Some influential lawmakers, such as Democratic Senator Ron Wyden of Oregon and Kentucky Republican Senator Rand Paul, have decried the government’s increased domestic surveillance. Others see the security checkpoints littering everyday life — from TSA searches at the airport to the use of domestic drones to the lack of privacy on the Internet — as a Faustian bargain that erodes civil liberties while providing little more than security theater.

At the other end of the spectrum, defense hawks argue privacy concerns are secondary to security imperatives. “The main civil right is to stay alive,” says King, who wants to ratchet up the use of security cameras. “I don’t believe you have an expectation of privacy when you are in a public place.” To King, who has held controversial hearings on the radicalization of American Muslims, the plot highlights the need to investigate the threat posed by homegrown jihadists. “We have to have more of an intelligence presence in the Muslim community, because that’s where the threat is going to come from,” he says. “Ninety-nine percent of Muslims are good people — maybe higher than that. The fact is that the Islamist threat is going to come from the Islamic community, just as the Mafia threat came from the Italian community and the Westies came from the Irish community, the Ku Klux Klan from the white community, the Black Panthers from the black community.”

Surveillance cameras on Boston’s Boylston Street offered footage that proved instrumental in identifying the bombers. But lawmakers who want to find the sweet spot between privacy and security acknowledge that stepped-up surveillance efforts would be met with resistance. “There’s a Big Brother aspect,” says McCaul. “I understand the privacy concerns.”

What will the political fallout be?
In a bid to chip away at their opponents’ recent gains on national-security issues, Republicans have sought to portray the Boston attacks as part of the Obama Administration’s pattern of fecklessness on defense issues. “The ultimate blame, I think, is with the Administration,” Graham said. Predictably, Democrats have been more circumspect about the lessons of the attack. But the impact of the bombing on Capitol Hill will touch more than just national security.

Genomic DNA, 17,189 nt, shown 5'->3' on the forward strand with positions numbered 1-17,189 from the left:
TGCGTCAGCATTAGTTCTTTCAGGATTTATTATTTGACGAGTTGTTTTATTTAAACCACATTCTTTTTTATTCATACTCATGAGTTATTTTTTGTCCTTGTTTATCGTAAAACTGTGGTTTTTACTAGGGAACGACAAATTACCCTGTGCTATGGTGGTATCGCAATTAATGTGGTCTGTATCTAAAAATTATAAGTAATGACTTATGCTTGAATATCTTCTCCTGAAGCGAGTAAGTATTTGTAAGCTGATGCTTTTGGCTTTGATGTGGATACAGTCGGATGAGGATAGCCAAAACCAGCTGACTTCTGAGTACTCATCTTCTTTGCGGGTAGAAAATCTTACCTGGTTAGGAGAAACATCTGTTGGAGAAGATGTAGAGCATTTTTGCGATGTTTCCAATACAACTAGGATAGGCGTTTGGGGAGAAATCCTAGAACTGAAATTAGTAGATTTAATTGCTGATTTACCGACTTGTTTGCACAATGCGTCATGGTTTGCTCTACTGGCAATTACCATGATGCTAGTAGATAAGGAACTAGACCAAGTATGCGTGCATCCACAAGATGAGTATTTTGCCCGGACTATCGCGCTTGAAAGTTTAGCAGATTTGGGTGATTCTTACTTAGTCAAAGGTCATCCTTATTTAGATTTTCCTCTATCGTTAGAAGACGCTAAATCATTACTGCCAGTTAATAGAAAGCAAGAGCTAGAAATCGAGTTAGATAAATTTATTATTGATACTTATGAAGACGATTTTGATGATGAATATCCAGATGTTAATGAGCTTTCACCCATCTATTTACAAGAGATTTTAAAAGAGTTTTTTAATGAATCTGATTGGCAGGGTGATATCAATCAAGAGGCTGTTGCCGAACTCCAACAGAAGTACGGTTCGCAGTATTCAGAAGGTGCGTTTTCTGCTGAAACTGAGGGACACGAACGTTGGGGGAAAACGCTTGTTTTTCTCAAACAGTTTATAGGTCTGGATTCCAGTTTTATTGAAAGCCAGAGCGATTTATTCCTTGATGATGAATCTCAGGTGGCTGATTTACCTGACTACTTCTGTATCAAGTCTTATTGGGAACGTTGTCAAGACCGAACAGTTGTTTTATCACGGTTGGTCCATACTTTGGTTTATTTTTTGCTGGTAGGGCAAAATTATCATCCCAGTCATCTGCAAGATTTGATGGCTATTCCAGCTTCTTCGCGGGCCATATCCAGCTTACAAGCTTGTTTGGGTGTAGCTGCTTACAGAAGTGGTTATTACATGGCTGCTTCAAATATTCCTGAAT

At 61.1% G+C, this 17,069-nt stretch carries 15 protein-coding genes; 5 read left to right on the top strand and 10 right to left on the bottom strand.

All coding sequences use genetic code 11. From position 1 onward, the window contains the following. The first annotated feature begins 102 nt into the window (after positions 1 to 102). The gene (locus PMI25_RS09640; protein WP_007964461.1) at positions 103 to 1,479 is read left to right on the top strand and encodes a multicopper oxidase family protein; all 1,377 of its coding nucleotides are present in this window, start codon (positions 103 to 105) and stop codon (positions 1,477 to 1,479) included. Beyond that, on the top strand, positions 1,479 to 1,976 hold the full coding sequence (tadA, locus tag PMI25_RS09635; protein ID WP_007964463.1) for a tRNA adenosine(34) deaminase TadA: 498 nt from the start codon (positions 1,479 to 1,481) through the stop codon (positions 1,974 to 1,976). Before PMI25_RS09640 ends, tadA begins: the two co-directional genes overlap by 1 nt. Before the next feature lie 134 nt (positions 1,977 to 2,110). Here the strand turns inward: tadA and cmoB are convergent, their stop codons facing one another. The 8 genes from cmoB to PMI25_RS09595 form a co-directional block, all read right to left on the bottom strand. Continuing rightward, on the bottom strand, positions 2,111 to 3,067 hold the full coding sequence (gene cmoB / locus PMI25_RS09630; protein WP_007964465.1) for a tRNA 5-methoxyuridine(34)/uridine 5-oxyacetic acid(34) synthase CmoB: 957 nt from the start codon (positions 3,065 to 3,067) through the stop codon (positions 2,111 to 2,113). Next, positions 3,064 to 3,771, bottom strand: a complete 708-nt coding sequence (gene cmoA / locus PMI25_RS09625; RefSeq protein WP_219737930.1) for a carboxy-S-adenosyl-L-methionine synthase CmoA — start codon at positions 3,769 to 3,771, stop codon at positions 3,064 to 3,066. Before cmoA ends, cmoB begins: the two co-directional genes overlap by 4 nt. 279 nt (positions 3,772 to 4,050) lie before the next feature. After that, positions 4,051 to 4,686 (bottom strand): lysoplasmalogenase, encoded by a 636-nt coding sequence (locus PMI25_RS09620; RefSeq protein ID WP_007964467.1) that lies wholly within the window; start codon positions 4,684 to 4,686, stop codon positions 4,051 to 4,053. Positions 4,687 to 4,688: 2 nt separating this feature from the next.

Almost immediately, opponents of the Senate’s immigration bill pointed to Boston as a reason to hit pause on the bill’s progress, even as the architects of the bill insisted their overhaul would tighten security. “Our bill actually strengthens security,” said New York Democrat Chuck Schumer, noting that new redundancies would have caught a discrepancy in the spelling of Tamerlan Tsarnaev’s name that allowed him to return to the U.S. undetected by most federal agencies. “The events in Boston, if anything, should importune us to leave the status quo and go to a proposal like ours.”

But the array of hearings that the House will hold to review the attacks starting in early May (similar sessions have been called for in the Senate) will clog an already cluttered congressional docket. Meanwhile, members who have expressed support for immigration reform have wavered in the wake of the bombing as they weigh the politics of national security against their own political goals. Take Rand Paul, a likely 2016 presidential contender and an early proponent of an immigration overhaul. Within a week of the attacks, the Kentuckian distributed a letter linking the fate of the bill to national-security concerns.

“We should not proceed until we understand the specific failures of our immigration system,” he wrote. “Why did the current system allow two individuals to immigrate to the United States from the Chechen Republic in Russia, an area known as a hotbed of Islamic extremism, who then committed acts of terrorism? Were there any safeguards? Could this have been prevented? Does the immigration reform before us address this?”*

The bombing has raised many legitimate questions about whether the intelligence community could have done better, and whether changes are needed. But it also offers leery lawmakers a ready-made excuse to derail legislation they don’t like.

*Update: Three days before Sen. Paul sent his letter, Raman Kadyrov, the leader of Chechnya said, “Any attempt to make a link between Chechnya and the Tsarnaevs, if they are guilty, is in vain. They grew up in the US, their views and beliefs were formed there. The roots of evil must be searched for in America.” While the brothers’ father is Chechen, the boys lived in Dagestan, and before that Kyrgyzstan, before moving to the United States. Dzhokhar arrived to the U.S with his parents in 2002, just before he turned 10, and Tamerlan arrived on his own around 2004, according to the Wall Street Journal.